At my old nursery I had thousands of roses in pots and the entire rootball would freeze on a regular basis with no problems.

    Just don't keep them soaking wet. A little moist is all you need.

  5. JoAnneL 08/29/2011

    I live in Ottawa where winters frequently go well below 0 farenheit. And my unheated garage has no windows. Will my rose still survive?

  6. PFZimmerman 09/05/2011

    I have no personal experience with roses in temperatures like ottowa but I know of people who do keep them in unheated garages up north with little trouble.

  7. PFZimmerman 09/05/2011

    I have no personal experience with roses in temperatures like ottowa but I know of people who do keep them in unheated garages up north with little trouble.

  8. sandyiniowa 10/19/2013

    Should you cut it back when you bring it in?

  9. PFZimmerman 10/29/2013

    I would cut it back before you bring it in provided it appears to be dormant. Generally the first good couple of frosts will shut down any new growth.

  10. user-7008232 08/30/2016

    Unheated... but not a garden shed that can get really cold? How about crawlspace that doesn't ever get cold enough to freeze? I guess I am asking what the optimum temperature would be for the roses. We have several in containers this year and really want to overwinter them correctly. Thanks!

  11. darlenemayer 10/19/2016

    Do the roses need to be cut back when they are brought in?

    1. Rhodorah 11/21/2017

      If it's too big inside your home, then cut it back.
      It's also a good idea to keep your roses pruned to be healthy.

  12. user-7008298 11/07/2016

    I live in a a small apt - I have no garage etc. Would putting it in the back of my car - its like a small station wagon?

  13. user-7008308 11/17/2016

    Im new to this gardening stuff. Every place i lived at i couldnt plant or garden. But now i have my own house & i want to make this right. I have these climbing roses that r both in a flower pot. Its starting to get chilling outside. I have an attic that is not to hot & not to cold ether. Could I put them up there during the winter? It has two windows so it will get sunlight. & how often should I water them? Like how much water & how many times a day or a week or a month. Please let me know.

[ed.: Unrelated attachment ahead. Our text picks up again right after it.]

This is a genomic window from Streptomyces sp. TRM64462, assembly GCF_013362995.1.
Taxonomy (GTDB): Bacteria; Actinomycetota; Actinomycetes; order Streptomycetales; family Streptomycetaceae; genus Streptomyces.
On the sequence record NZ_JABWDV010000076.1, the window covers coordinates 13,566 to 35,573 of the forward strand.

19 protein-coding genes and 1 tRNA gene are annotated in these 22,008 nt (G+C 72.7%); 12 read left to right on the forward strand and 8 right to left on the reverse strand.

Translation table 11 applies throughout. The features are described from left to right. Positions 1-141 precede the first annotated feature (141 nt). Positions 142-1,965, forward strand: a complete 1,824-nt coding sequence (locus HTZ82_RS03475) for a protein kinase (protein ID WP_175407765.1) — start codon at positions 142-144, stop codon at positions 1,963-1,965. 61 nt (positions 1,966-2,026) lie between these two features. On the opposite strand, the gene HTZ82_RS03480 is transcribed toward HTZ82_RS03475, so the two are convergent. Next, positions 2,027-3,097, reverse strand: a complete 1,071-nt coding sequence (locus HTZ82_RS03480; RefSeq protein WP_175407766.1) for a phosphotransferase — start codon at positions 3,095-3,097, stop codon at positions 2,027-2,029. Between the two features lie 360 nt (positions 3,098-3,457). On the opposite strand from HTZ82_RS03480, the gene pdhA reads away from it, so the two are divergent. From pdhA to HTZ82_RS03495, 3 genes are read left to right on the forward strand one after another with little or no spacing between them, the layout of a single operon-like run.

14. user-7008985 11/07/2017

    My knockout roses are in containers outside against the west side of my house. They are too large and heavy to bring inside. What is best material to use to protect them for winter in Texas. It usually only gets in 20's a few times and usually doesnt last long.

    1. Rhodorah 11/21/2017

      They are fine to stay outside all winter long.

  15. marziehbe 11/10/2017

    I brought my roses inside, but I am thinking suspiciously about the insects the soil may bring inside. Do you have any advise for this?

    1. Rhodorah 11/21/2017

      A mixture of 1 TBS of garlic juice, and 1 TBS of mild dish soap into 1 gallon of water will keep insects out of your roses. Let the mixture sit overnight before using.